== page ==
I’ll bet you thought this was going to be another rah-rah piece for Matt Garza and the 2014 Brewers rotation. Nope.
Instead, I want to talk Brewers history, and question whether Doug Melvin is being judged a bit harshly in hindsight for his inability to develop quality pitching.
One leading narrative about the Brewers is that from 2007 through 2012, they developed championship-caliber bats but failed to display even adequate starting pitching, thus squandering the primes of Corey Hart, Prince Fielder, Rickie Weeks, J.J. Hardy, and perhaps even Ryan Braun.
And yet, if we look at the Wins Above Replacement for Brewers starters, as calculated by Fangraphs (fWAR), we see something rather interesting starting around 2005 or so:
The best Brewers rotation in the last several years was not in 2011 or 2012 (as most people would assume), but actually in 2006, just a year before the Brewers’ window started opening for their highly-regarded bats from the farm. The 2006 rotation featured three of the top 31 starters in baseball by fWAR: Ben Sheets (who only pitched 106 innings), Dave Bush, and Chris Capuano. Doug Davis even checked in at number 56. That’s a pretty accomplished group, and one that Doug Melvin probably expected to help keep him competitive for a few years to come.
Unfortunately, in 2006, the Brewers’ young bats weren’t yet major-league ready:
Only Fielder even played an entire season. By year-end, Prince Fielder and Rickie Weeks were below-average total contributors, J.J. Hardy was a defense-only player, and Corey Hart provided subpar offense and defense.
In 2007, those players started to blossom, as it had been expected they would. Ryan Braun arrived from the minor leagues to bolster it further:
2007 should have been the Brewers’ first moment of triumph. But, the Brewers’ stellar rotation from 2006, even with the return of Ben Sheets, proceeded to stumble, surrendering almost 4 wins from its 2006 peak. Ben Sheets was notably less effective, despite pitching more innings. Dave Bush and Chris Capuano were serviceable, but less effective than before. And while Yovani Gallardo and Jeff Suppan both arrived, neither was better than league average.
Even with this slight decline, though, the 2007 Brewers were certainly good enough to make the playoffs. It simply didn’t work out. Consider one final chart:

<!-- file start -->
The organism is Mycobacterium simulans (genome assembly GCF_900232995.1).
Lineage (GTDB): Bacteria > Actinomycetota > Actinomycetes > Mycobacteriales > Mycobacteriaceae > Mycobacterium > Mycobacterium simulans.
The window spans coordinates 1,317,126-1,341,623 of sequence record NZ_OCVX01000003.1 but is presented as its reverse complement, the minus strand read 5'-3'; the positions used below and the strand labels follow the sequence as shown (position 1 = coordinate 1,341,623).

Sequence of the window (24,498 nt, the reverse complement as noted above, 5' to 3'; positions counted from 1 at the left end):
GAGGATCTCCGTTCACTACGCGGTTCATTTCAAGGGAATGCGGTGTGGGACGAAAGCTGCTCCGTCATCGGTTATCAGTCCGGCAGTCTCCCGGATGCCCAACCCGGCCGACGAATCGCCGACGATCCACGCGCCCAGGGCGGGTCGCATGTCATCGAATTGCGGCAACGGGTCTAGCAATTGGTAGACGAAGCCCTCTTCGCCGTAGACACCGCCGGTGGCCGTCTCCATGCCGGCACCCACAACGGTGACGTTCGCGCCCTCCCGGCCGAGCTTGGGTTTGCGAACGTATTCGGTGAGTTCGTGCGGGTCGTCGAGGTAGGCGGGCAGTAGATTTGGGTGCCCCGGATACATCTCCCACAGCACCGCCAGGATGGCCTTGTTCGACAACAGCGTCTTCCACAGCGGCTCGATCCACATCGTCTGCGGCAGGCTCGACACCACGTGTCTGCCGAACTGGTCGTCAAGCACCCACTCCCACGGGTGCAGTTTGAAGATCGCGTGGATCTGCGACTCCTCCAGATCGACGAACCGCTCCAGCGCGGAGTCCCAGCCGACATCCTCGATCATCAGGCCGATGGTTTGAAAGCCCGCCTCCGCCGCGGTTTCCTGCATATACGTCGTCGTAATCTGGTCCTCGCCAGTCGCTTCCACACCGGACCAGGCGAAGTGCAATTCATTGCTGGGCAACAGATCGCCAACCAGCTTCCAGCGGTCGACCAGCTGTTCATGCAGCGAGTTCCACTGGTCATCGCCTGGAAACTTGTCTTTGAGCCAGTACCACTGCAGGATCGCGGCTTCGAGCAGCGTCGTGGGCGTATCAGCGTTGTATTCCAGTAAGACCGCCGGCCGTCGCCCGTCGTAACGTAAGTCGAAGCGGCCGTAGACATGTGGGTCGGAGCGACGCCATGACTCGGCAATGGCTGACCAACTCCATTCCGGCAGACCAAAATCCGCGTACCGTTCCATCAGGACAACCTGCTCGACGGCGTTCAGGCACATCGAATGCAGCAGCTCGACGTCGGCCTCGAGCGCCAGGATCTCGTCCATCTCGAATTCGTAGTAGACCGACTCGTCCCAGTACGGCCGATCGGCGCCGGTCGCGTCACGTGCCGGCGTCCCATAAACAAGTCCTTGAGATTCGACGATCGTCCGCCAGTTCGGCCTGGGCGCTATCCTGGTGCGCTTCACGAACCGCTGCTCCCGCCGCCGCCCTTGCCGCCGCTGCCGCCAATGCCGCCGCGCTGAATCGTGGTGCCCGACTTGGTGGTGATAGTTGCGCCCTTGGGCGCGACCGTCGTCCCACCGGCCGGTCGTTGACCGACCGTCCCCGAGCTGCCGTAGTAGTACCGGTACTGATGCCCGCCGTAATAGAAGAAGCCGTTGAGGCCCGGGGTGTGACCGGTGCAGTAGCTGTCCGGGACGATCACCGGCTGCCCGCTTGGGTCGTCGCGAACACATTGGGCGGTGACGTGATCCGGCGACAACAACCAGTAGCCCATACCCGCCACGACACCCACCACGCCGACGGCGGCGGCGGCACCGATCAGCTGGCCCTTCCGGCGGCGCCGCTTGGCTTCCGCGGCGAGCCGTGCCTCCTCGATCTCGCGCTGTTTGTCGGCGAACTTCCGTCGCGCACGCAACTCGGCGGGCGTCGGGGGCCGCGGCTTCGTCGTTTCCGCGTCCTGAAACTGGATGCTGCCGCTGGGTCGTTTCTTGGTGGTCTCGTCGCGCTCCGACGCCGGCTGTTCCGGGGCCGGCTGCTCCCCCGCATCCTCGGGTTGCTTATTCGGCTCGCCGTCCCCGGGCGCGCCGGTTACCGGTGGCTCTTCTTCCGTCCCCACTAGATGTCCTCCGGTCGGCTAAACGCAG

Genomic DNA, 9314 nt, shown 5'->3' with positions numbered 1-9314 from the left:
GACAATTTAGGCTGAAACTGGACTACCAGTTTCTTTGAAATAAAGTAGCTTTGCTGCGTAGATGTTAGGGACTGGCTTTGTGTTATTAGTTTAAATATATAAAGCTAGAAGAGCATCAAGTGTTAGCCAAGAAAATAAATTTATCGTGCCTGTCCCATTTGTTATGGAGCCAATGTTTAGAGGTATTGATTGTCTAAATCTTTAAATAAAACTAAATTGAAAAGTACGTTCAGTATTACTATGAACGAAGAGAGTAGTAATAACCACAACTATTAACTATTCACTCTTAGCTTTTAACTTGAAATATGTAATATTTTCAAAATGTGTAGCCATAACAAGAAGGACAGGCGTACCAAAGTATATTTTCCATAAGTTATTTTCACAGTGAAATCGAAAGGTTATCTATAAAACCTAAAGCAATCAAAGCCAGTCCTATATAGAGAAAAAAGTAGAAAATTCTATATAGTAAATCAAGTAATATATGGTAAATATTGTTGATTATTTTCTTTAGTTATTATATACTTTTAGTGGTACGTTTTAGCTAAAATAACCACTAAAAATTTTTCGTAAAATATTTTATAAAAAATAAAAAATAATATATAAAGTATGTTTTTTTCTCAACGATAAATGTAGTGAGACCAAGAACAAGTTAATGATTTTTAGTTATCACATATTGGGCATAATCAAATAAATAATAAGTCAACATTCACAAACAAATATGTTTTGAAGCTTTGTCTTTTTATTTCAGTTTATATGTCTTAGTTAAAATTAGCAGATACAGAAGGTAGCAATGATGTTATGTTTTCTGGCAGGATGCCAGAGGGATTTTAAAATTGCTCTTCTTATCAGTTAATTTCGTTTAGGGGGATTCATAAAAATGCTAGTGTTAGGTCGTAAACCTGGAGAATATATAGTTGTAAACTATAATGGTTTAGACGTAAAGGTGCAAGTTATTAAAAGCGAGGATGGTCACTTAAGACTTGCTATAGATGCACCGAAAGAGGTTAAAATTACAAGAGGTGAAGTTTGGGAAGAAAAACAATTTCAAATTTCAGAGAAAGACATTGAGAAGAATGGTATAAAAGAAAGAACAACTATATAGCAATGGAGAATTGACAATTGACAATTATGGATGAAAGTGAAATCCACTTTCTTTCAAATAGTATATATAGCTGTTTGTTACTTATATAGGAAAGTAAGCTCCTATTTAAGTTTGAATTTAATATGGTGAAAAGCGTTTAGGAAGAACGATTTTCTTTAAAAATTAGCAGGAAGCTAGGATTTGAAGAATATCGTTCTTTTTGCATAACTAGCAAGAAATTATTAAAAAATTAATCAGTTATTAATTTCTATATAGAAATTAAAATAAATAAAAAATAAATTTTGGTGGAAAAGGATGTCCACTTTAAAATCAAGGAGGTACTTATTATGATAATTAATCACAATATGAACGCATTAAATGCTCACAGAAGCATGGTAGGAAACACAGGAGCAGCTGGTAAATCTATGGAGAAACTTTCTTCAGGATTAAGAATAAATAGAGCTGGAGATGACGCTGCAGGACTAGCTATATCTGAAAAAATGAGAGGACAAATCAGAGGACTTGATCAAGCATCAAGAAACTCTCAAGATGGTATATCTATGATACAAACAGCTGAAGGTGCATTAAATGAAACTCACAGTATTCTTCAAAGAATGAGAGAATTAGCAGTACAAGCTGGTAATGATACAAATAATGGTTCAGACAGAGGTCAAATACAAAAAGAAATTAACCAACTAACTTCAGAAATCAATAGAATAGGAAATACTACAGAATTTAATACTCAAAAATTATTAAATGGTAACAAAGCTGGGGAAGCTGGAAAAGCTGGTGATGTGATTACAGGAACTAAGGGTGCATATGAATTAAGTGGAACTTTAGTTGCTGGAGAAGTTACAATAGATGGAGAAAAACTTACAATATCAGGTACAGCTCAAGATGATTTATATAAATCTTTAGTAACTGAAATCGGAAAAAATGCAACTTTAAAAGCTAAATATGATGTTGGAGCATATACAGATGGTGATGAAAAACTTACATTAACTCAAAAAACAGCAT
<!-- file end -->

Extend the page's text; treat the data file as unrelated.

|2006||Below Average||Above Average||Bad|
|2007||Above Average||Average||Above Average|
You’ll recall, hopefully, from my last two articles, that the key to making the playoffs seems to be (1) avoiding being “Below Average” or “Bad” in your Hitting or Rotation, (2) being Above Average in either your Hitting or Rotation, and (3) not letting your Relievers get in the way.
In 2006, the Brewers weren’t going anywhere. The Hitting was below average, as the next generation had not yet matured, and the bullpen was terrible. In 2007, the rotation, despite its slight decline, was still Average. The Hitting was Above Average and so was the bullpen with Francisco Cordero at the helm. The pieces were in place to make the postseason. But, luck was not on their side, and it didn’t come to be.
In 2008, Doug Melvin had the foresight to trade the top Brewers prospect, Matt LaPorta (who would eventually bust), to the Cleveland Indians for C.C. Sabathia. One of the greatest trades in baseball history, Sabathia gave the Brewers over 4 wins all by himself over the second half of the season. Despite a bad bullpen, luck was finally with the Brewers in 2008, as they snuck into the postseason as a short-lived wild card.
But as the last chart shows, the sobering reality was that a historic second-half performance by a true ace still merely rendered the rotation “Average.” This foreshadowed what would occur going forward in 2009 and 2010. Ben Sheets was done. The Brewers decided not to pay Doug Davis after 2006, which was probably a mistake. Jeff Suppan showed his true colors. Dave Bush fell off a cliff, and couldn’t strike anybody out. Yovani Gallardo was still young, and could not do it alone. The Brewers rotation never recovered with that personnel, and Melvin was finally forced to trade prospects for Zack Greinke and Shaun Marcum, starting the 2011 recovery.
Certainly, Melvin deserves blame for the inability to develop more young pitching that would contribute from 2009-forward, at least to the extent any GM can be blamed for failing to develop baseball’s most unpredictable asset. But it is worth remembering that when this all started, in 2006, the Brewers had one of baseball’s best rotations, a true ace in Ben Sheets, and seemed primed to ride their incoming farm talent to years of postseason contention.
Sometimes things just don’t work out.
All statistics from Fangraphs.
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